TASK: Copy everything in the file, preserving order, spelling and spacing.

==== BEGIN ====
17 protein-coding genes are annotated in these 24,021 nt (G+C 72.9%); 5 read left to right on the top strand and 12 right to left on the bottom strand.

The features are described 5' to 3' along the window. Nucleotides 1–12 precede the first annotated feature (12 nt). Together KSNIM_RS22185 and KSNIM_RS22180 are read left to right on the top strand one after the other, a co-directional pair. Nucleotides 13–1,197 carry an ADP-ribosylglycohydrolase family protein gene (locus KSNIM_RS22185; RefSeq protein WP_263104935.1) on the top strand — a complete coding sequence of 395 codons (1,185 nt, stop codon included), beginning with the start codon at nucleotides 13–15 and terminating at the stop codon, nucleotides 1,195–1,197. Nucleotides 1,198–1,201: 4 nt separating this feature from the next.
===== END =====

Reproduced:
17 protein-coding genes are annotated in these 24,021 nt (G+C 72.9%); 5 read left to right on the top strand and 12 right to left on the bottom strand.

The features are described 5' to 3' along the window. Nucleotides 1–12 precede the first annotated feature (12 nt). Together KSNIM_RS22185 and KSNIM_RS22180 are read left to right on the top strand one after the other, a co-directional pair. Nucleotides 13–1,197 carry an ADP-ribosylglycohydrolase family protein gene (locus KSNIM_RS22185; RefSeq protein WP_263104935.1) on the top strand — a complete coding sequence of 395 codons (1,185 nt, stop codon included), beginning with the start codon at nucleotides 13–15 and terminating at the stop codon, nucleotides 1,195–1,197. Nucleotides 1,198–1,201: 4 nt separating this feature from the next.